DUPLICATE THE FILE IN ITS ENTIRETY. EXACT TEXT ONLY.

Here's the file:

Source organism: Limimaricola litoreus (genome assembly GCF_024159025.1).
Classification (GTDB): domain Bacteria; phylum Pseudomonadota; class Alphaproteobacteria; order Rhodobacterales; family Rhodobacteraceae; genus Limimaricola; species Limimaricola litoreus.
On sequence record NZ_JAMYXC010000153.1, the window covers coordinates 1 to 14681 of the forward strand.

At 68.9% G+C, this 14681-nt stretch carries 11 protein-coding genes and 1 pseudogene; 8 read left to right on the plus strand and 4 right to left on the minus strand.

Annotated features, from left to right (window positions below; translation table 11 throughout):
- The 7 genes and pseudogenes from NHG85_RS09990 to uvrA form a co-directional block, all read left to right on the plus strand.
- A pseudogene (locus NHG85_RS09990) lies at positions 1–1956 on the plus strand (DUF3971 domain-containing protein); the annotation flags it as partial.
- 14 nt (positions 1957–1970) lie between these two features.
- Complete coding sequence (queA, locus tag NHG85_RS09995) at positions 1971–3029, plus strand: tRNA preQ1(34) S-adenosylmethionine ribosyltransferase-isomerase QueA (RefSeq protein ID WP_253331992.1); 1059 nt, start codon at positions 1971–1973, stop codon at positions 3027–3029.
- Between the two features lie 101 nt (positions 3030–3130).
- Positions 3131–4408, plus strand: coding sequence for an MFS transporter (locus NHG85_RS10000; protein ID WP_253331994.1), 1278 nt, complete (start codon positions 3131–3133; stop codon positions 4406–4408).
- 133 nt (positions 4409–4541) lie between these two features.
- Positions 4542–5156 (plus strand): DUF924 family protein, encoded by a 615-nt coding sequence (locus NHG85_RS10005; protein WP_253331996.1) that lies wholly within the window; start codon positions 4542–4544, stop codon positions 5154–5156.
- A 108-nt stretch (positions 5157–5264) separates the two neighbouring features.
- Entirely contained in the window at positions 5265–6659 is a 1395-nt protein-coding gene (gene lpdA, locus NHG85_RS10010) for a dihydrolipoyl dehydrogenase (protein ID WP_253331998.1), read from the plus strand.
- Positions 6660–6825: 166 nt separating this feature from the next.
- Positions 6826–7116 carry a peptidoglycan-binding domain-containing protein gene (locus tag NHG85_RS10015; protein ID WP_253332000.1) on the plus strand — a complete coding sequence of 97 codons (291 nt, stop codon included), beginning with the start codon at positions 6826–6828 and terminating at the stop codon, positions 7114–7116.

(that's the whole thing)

Source organism: Limimaricola litoreus (genome assembly GCF_024159025.1).
Classification (GTDB): domain Bacteria; phylum Pseudomonadota; class Alphaproteobacteria; order Rhodobacterales; family Rhodobacteraceae; genus Limimaricola; species Limimaricola litoreus.
On sequence record NZ_JAMYXC010000153.1, the window covers coordinates 1 to 14681 of the forward strand.

At 68.9% G+C, this 14681-nt stretch carries 11 protein-coding genes and 1 pseudogene; 8 read left to right on the plus strand and 4 right to left on the minus strand.

Annotated features, from left to right (window positions below; translation table 11 throughout):
- The 7 genes and pseudogenes from NHG85_RS09990 to uvrA form a co-directional block, all read left to right on the plus strand.
- A pseudogene (locus NHG85_RS09990) lies at positions 1–1956 on the plus strand (DUF3971 domain-containing protein); the annotation flags it as partial.
- 14 nt (positions 1957–1970) lie between these two features.
- Complete coding sequence (queA, locus tag NHG85_RS09995) at positions 1971–3029, plus strand: tRNA preQ1(34) S-adenosylmethionine ribosyltransferase-isomerase QueA (RefSeq protein ID WP_253331992.1); 1059 nt, start codon at positions 1971–1973, stop codon at positions 3027–3029.
- Between the two features lie 101 nt (positions 3030–3130).
- Positions 3131–4408, plus strand: coding sequence for an MFS transporter (locus NHG85_RS10000; protein ID WP_253331994.1), 1278 nt, complete (start codon positions 3131–3133; stop codon positions 4406–4408).
- 133 nt (positions 4409–4541) lie between these two features.
- Positions 4542–5156 (plus strand): DUF924 family protein, encoded by a 615-nt coding sequence (locus NHG85_RS10005; protein WP_253331996.1) that lies wholly within the window; start codon positions 4542–4544, stop codon positions 5154–5156.
- A 108-nt stretch (positions 5157–5264) separates the two neighbouring features.
- Entirely contained in the window at positions 5265–6659 is a 1395-nt protein-coding gene (gene lpdA, locus NHG85_RS10010) for a dihydrolipoyl dehydrogenase (protein ID WP_253331998.1), read from the plus strand.
- Positions 6660–6825: 166 nt separating this feature from the next.
- Positions 6826–7116 carry a peptidoglycan-binding domain-containing protein gene (locus tag NHG85_RS10015; protein ID WP_253332000.1) on the plus strand — a complete coding sequence of 97 codons (291 nt, stop codon included), beginning with the start codon at positions 6826–6828 and terminating at the stop codon, positions 7114–7116.